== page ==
I'm now using NetBeans as my IDE-of-choice, and it has a plugin for UML modeling. In the class diagram, there are model elements known as Boundary Class, Control Class, and Entity Class. However, I can't find a good definition of them, but I did find this site on UML Class Diagrams.


Often used with/as a part of OOAD and business modeling. The definition by Neil is correct, but it is basically identical to MVC, but just abstracted for the business. The "Good summary" is well done so I will not copy it here as it is not my work, more detailed but inline with Neil's bullet points.

Good summary - Conceito: Entity-Control-Boundary Pattern


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    But MVC is only for view layer. – Alex78191 Dec 30 '16 at 20:06
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    The answer should contain information and not only link to it. Unfortunately the link is dead. – Johan Jul 10 '18 at 8:50
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    @ted-johnson Any chance for an updated link? Thanks! – Narshe May 13 '19 at 16:01
  • Updated link to similar site that had content. – Ted Johnson Sep 14 '19 at 16:30

Robustness diagrams are written after use cases and before class diagrams. They help to identify the roles of use case steps. You can use them to ensure your use cases are sufficiently robust to represent usage requirements for the system you're building.

They involve:

  1. Actors
  2. Use Cases
  3. Entities
  4. Boundaries
  5. Controls

Whereas the Model-View-Controller pattern is used for user interfaces, the Entity-Control-Boundary Pattern (ECB) is used for systems. The following aspects of ECB can be likened to an abstract version of MVC, if that's helpful:

UML notation

Entities (model)
Objects representing system data, often from the domain model.

Boundaries (view/service collaborator)
Objects that interface with system actors (e.g. a user or external service). Windows, screens and menus are examples of boundaries that interface with users.

Controls (controller)
Objects that mediate between boundaries and entities. These serve as the glue between boundary elements and entity elements, implementing the logic required to manage the various elements and their interactions. It is important to understand that you may decide to implement controllers within your design as something other than objects – many controllers are simple enough to be implemented as a method of an entity or boundary class for example.

Four rules apply to their communication:

  1. Actors can only talk to boundary objects.
  2. Boundary objects can only talk to controllers and actors.
  3. Entity objects can only talk to controllers.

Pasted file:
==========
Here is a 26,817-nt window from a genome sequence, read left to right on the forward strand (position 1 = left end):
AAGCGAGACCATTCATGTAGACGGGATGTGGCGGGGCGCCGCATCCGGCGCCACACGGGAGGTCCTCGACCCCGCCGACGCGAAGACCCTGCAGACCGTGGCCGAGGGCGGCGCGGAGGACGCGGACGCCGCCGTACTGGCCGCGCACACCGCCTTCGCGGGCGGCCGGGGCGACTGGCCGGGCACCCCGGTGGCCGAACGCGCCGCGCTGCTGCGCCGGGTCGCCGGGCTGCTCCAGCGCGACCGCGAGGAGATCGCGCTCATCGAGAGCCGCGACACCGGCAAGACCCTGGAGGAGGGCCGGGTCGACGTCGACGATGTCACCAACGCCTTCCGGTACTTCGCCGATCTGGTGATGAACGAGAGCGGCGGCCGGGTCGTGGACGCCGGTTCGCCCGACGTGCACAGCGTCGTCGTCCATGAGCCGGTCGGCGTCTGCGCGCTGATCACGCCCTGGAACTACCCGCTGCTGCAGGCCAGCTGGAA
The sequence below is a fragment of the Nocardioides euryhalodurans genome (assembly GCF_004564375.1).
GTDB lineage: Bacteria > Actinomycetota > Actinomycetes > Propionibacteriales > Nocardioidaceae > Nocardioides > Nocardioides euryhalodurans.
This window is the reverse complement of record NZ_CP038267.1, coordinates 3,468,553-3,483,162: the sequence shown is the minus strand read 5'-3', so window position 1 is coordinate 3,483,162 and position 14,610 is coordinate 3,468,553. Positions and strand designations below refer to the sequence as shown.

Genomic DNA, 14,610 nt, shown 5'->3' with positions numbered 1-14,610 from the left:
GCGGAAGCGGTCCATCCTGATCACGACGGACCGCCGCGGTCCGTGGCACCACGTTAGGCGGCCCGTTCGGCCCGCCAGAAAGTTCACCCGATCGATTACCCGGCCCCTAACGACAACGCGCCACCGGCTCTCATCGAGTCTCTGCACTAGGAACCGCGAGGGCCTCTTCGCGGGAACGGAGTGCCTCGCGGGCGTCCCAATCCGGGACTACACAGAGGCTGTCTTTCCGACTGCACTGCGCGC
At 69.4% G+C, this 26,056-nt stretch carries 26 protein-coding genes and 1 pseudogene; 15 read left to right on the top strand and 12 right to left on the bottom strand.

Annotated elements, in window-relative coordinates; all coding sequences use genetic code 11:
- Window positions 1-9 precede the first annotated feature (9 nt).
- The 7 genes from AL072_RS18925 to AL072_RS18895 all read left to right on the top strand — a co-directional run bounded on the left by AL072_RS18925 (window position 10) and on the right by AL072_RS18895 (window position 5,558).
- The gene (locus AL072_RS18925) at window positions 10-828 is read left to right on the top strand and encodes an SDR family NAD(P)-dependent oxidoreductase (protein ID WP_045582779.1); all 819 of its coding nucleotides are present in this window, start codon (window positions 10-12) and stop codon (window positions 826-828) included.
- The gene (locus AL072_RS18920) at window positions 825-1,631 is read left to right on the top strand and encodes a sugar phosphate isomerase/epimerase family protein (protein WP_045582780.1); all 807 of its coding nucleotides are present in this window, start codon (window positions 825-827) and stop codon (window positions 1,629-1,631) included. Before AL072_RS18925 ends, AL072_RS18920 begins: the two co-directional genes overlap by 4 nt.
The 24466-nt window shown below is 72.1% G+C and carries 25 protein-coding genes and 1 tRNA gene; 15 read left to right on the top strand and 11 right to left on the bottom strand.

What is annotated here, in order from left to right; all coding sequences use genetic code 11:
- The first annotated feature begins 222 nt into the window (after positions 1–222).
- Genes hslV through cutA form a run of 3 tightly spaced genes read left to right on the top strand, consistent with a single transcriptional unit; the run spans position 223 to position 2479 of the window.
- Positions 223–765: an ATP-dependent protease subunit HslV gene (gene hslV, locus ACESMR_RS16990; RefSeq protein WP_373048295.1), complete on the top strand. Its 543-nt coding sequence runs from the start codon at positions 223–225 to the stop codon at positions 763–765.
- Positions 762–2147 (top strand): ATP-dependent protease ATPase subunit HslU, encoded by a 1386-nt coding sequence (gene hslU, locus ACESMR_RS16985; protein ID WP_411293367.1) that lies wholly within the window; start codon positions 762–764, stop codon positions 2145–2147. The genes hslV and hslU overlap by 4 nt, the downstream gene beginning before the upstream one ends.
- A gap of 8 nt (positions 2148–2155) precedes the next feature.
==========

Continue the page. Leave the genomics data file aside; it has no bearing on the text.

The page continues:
4. Controllers can talk to boundary objects and entity objects, and to other controllers, but not to actors

Communication allowed:

         Entity    Boundary   Control
Entity     X                     X
Boundary                         X
Control    X          X          X
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    Judging by the comments, this answer isn't helping people appreciate the difference between "Entity Boundary Control" and MVC. One of them is that a Boundary is not a View; it's an element of the system that manages communication with elements outside the area under design, whatever that area might be. For example, a PayPal REST API facade inside your system might be a boundary element. Furthermore, your subsystems may have boundaries of their own. Compare this to a View, which is always a View from any perspective, and is always user-facing. – DavidS Jun 26 '15 at 0:06
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    This answer does include say the same thing, really: "Boundary: Objects that interface with system actors (e.g. a user or external service)". Anyhow, my point is that they are different: ECB is not a "simplification" of MVC. – DavidS Jun 26 '15 at 0:08
  • A point, these stereotype do not seem to be define in UML specification ... – granier Mar 8 '17 at 18:11

These are class stereotypes used in analysis.

  • boundary classes are ones at the boundary of the system - the classes that you or other systems interact with

  • entity classes classes are your typical business entities like "person" and "bank account"

  • control classes implement some business logic or other


Actually, the Robustness Diagrams (or Analysis Diagrams, as they are sometimes called) are just specialized Class Diagrams. They are a part of UML, and have been from the beginning (see Jacobson's book, The Unified Software Development Process - part of the "Three Amigos" series of books). The aforementioned book has a good definition of these three classes on pp 183-185.


Boundary Control Entity pattern have two versions:
- old structural, described at 127 (entity as an data model elements, control as an functions, boundary as an application interface)
- new object pattern

As an object pattern:
- Boundary is an interface for "other world"
- Control in an any internal logic (like a service in DDD pattern)
- Entity is an an persistence serwis for objects (like a repository in DDD pattern).
All classes have operations (see Fowler anemic domain model anti-pattern)
All of them is an Model component in MVC pattern. The rules:
- Only Boundary provide services for the "other world"
- Boundary can call only to Controll
- Control can call anybody
- Entity can't call anybody (!), only be called.


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